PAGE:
On Motherhood: Fourth

IMG_0607The fourth trimester.  The first 12 weeks with baby.  I always assumed pregnancy and labor were the hardest parts of becoming a mother.  Turns out, no.  The breastfeeding, the hormones, the sleep deprivation, the anxiety; the sheer physicality of those first 3 months with a newborn is more intense than 9 months of pregnancy.  I looked forward to meeting my sweet baby girl, but cut to 5 weeks postpartum and I found myself wishing I could put her back in!  I mean, just for a few hours so I could sleep!   It’s extreme in the most exhausting way.  Extreme in the slowest way, sort of along the lines of Chinese water torture.  I did things, thought things, felt things, said things that I would not normally do, think, feel, or say.  In an effort to explain I’ve compiled a list of fourth trimester things.  Things you, if you are a new mom, also might do, think, feel, and say.

  1. Check if baby is breathing.
  2. Try to devise some method for weighing your baby.  I put my daughter in a metal bowl and tried to weigh her on my baking scale.  No joke.
  3. Clothesline your toddler or partner or grandmother who is rushing toward your newborn.
  4. Feel really bad for clotheslining your toddler.  Not so much for clotheslining anyone else.  Don’t touch!
  5. Check if the baby is breathing.
  6. Think that the baby is dying, or that you have accidentally killed or harmed the baby.  The first time my daughter slept 6 hours, I woke up, realized it had been 6 hours and thought for sure that she was dead.  She wasn’t, but I couldn’t get back to sleep after that.
  7. Love breastfeeding.
  8. Hate breastfeeding.
  9. Wonder how your baby could possibly still be nursing after 45 minutes.  (Where does the milk even go?  Aren’t their tummies the size of a walnut?)
  10. Wonder if there’s something wrong with your milk supply.  (There isn’t.)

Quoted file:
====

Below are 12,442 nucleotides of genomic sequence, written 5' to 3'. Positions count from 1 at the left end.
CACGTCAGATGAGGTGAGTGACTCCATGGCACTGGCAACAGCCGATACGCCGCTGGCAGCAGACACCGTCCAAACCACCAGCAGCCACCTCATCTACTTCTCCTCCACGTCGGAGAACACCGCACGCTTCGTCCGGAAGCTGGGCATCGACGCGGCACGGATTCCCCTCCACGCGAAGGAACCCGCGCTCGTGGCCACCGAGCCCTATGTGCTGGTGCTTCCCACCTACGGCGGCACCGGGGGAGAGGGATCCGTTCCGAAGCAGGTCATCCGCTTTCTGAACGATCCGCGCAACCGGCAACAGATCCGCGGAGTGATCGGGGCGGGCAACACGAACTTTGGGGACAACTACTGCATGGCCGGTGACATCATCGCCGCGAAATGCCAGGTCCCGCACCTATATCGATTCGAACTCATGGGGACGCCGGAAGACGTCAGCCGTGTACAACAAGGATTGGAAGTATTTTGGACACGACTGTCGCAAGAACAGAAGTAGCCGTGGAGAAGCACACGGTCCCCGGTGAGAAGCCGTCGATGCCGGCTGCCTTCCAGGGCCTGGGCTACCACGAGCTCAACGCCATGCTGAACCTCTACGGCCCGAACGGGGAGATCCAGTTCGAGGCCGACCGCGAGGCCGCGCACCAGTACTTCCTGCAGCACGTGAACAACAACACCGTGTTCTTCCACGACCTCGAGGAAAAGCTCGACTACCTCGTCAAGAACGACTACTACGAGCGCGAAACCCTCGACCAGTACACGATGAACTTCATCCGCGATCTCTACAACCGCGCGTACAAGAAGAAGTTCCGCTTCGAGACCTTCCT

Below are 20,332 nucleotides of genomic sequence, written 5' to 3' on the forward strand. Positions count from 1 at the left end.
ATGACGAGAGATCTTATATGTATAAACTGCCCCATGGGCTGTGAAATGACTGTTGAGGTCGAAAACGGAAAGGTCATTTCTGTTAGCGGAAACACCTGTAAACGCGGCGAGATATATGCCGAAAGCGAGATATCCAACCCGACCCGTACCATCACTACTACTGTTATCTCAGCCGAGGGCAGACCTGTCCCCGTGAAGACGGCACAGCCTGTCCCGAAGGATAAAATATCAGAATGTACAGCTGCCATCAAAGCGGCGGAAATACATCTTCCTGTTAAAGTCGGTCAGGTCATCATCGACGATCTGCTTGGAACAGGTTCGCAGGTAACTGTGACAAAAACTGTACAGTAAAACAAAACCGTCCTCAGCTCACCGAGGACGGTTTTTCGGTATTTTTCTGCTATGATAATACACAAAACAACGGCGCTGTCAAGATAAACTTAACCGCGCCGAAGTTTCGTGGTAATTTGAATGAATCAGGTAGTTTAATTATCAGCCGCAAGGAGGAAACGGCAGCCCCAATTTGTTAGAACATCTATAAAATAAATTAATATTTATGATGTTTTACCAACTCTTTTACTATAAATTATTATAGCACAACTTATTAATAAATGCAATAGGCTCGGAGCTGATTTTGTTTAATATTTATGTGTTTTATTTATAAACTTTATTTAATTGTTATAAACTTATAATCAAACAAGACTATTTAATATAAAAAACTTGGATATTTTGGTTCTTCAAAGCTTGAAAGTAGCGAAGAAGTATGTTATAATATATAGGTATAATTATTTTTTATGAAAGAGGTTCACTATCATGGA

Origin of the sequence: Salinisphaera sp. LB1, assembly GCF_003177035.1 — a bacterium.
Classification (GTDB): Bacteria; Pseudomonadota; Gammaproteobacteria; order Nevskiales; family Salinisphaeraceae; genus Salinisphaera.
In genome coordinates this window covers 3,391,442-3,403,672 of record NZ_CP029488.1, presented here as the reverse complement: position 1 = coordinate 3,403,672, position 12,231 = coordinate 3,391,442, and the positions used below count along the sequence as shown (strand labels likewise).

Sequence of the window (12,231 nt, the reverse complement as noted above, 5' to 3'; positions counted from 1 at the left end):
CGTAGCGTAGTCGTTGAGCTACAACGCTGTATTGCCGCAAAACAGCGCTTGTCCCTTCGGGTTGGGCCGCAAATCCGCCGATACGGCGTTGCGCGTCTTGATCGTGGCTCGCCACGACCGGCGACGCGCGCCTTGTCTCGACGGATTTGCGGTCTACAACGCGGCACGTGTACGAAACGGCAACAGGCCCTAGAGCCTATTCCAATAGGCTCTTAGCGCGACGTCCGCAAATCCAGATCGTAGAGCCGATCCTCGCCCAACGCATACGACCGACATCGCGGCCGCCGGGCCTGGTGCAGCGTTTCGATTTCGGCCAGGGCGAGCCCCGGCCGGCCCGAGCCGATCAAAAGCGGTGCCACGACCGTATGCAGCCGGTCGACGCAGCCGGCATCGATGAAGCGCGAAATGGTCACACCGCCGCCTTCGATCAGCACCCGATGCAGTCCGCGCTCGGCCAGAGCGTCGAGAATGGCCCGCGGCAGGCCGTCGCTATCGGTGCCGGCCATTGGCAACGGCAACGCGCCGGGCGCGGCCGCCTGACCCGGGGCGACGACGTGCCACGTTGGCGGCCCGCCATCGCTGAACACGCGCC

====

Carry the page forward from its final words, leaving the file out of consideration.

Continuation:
11. Wonder if you are really good enough for your baby.  (You are.)
  12. Want to yell at your partner because “You’re not doing it right!”
  13. Want to have sex with your partner.  HA! Just kidding.  You won’t want to have sex, but you might feel guilty for not wanting to have sex.
  14. Check if baby is breathing.
  15. Sell your ever-loving soul to the devil himself to get your baby to sleep for more than 3 hours.
  16. After 3 hours kind of wish that your baby would wake up so you can cuddle and play.
  17. Compare yourself to other moms. Don’t.  You are the best mom for your baby.
  18. Cry in your car or some other painfully public place.  My first trip to the grocery store with my newborn daughter ended with me abandoning a full grocery cart and running to my car to cry and nurse her.
  19. Hate your postpartum body.  Don’t.  Give yourself time to not care how you look.
  20. Debate whether or not you should wake baby up from wherever they happen to be asleep: While wearing them in the grocery store (you will continue to wander around the wine section. Hopefully they have samples), in the car (you will circle the block 100 times), on your arm (you will lose all feeling in your hand, but you will not move.)
  21. Feel frustrated, even a little mad at your baby.  (You are not a bad mom.  You are human.)
  22. Feel alone and isolated.  You are not alone.  Reach out to your tribe and if you don’t have one, I’m here.  I’ll be your tribe.
  23. Have scary, anxious thoughts when you leave the house like thinking that dog down the street will attack you and the baby.  Or being afraid that a train will somehow appear out of nowhere and hit you while you’re driving over the train tracks.
  24. Never ever EVER want to have another baby and go through it all again.  (You probably will, though.)
  25. Out of sheer desperation end up purchasing every known sleep contraption available for babies. (Luckily Amazon has a great return policy.)
  26. Get a permanent crick in your neck from spending so much time staring down at baby.
  27. Spend more time trying to get baby to sleep than baby spends actually sleeping. For example, one hour of rocking, bouncing, nursing, lunging, dancing, back to nursing, pacifier, swinging, back to nursing, back to rocking will result in approximately 20 minutes of baby sleeping. (Repeat the whole process in one hour)
  28. Take lots of naps. Ha! Just kidding. There’s no napping in motherhood. But you will want to throat punch the next person that tells you to “just sleep when baby sleeps.”
  29. Feel more overwhelmed by love than you have ever felt before.
  30. Check if baby is breathing.

I could go on with these.  Because I am currently in the thick of the fourth trimester I’m experiencing the new baby madness every day.  But you know what?  They start smiling.  And then they start cooing.  And then suddenly they are giggling and running and growing way too fast.  The fourth trimester is hard, maybe the hardest part, but it gets better.  So much better.  Hang in there if you are in it.  I stand in sleepless solidarity with you!  We’ll get through it together.

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